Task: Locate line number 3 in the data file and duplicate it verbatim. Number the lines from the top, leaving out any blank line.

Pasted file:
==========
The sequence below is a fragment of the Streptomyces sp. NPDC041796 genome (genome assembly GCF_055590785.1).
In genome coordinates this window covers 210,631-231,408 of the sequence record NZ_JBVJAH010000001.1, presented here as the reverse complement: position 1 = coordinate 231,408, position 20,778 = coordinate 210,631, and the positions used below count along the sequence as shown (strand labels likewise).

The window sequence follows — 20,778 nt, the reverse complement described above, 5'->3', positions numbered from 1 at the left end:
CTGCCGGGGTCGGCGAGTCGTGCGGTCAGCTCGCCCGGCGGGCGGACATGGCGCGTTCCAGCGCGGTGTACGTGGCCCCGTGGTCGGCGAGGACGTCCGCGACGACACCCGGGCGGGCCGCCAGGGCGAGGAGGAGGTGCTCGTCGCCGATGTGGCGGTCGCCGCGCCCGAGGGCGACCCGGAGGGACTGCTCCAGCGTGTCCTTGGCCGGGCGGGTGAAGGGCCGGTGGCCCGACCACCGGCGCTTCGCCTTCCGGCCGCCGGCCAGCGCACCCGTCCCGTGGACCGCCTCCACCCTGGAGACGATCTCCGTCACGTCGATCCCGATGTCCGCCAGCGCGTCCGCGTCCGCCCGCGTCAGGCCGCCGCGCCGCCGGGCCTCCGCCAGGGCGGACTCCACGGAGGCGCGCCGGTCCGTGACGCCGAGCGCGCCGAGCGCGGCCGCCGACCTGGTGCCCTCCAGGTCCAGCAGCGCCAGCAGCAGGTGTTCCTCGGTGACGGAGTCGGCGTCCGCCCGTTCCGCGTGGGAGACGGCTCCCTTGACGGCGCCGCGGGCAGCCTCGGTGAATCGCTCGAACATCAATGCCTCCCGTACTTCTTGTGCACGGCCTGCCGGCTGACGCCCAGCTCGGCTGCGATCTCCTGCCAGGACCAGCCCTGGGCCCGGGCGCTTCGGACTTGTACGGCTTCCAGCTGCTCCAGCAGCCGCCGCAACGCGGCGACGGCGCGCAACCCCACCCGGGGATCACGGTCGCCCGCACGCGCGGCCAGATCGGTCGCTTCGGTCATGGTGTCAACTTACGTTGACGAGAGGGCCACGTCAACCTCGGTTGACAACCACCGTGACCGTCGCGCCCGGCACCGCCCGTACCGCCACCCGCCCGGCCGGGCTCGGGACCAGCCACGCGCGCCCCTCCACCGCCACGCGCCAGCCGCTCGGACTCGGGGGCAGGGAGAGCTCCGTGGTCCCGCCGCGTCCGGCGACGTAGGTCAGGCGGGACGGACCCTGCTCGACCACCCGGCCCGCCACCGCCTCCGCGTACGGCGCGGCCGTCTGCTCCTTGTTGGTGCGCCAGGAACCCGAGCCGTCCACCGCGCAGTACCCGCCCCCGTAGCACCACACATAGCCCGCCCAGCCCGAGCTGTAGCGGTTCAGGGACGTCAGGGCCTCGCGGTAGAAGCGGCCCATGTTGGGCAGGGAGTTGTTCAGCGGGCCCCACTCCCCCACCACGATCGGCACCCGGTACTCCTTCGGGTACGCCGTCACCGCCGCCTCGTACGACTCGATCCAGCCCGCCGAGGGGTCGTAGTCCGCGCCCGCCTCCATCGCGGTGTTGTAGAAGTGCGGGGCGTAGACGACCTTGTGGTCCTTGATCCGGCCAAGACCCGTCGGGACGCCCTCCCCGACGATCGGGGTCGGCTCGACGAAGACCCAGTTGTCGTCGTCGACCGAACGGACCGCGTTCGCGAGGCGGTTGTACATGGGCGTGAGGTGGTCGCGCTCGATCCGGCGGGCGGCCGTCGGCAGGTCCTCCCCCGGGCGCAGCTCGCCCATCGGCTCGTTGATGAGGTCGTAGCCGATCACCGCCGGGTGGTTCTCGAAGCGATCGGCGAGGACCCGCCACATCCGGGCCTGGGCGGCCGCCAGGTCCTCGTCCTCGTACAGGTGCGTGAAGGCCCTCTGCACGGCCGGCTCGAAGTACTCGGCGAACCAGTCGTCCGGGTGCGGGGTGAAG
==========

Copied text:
The window sequence follows — 20,778 nt, the reverse complement described above, 5'->3', positions numbered from 1 at the left end: